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Measuring the impact of a posterior compartment procedure on symptoms of obstructed defecation and posterior vaginal compartment anatomy.
Published Web Locationhttps://doi.org/10.1007/s00192-016-3046-0
Introduction and hypothesisWe hypothesized that there would be a significant difference in changes in obstructed defecation symptoms and posterior compartment prolapse between women who underwent posterior vaginal wall prolapse repair (PR) and those who did not.
MethodsThis was a two-site prospective cohort study of women undergoing prolapse or incontinence surgery in which a PR was, or was not, performed at the discretion of the surgeon. Women were assessed using validated obstructed defecation questionnaires and standardized examination measures (including POP-Q, measurement of transverse gh, and assessment for a rectovaginal pocket and laxity) prior to pelvic surgery and 12 weeks after surgery.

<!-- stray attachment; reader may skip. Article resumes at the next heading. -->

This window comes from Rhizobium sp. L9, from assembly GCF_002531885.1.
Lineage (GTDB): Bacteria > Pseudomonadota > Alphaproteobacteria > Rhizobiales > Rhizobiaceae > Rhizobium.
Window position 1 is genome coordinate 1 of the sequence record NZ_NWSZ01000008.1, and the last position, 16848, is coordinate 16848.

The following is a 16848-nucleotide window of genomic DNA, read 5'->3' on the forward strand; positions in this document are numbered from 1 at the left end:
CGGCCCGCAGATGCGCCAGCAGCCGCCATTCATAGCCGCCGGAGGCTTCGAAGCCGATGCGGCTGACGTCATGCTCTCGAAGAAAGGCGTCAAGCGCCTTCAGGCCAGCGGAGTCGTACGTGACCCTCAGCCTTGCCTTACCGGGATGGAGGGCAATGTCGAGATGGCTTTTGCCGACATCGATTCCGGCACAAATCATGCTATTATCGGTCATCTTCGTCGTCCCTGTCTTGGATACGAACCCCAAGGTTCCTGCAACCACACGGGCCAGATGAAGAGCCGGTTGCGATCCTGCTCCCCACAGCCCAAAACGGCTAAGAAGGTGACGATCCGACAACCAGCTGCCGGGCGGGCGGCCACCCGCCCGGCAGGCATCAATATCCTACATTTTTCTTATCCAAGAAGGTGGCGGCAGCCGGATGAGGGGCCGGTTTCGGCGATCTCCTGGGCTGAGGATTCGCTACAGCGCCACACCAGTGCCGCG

ResultsOf 68 women who underwent surgery, 43 had PR. The PR group had higher obstructed defecation symptoms and greater posterior compartment prolapse at baseline. At 12 weeks, obstructed defecation symptoms had improved significantly more in the PR group than in the no PR group (all p < 0.03). Anatomic outcomes showed greater improvement in point Bp in the PR group (-3.4 vs. -0.7 no PR, p < 0.001) and resolution of the rectovaginal pocket (86 % vs. 42 %, p = 0.002). There were no significant changes in obstructed defecation symptoms or anatomic outcomes from baseline in the no PR group, while the PR group showed significantly improved obstructed defecation symptoms and anatomic outcomes after repair (p < 0.001 for both).
ConclusionsSignificant improvements in obstructed defecation symptoms and posterior compartment prolapse were seen after PR, but not in women who did not receive PR. Obstructed defecation symptoms, Bp and rectovaginal pocket were the measures best able to demonstrate improvement after PR. We recommend the use of these measures to assess the impact of surgery in the posterior compartment.
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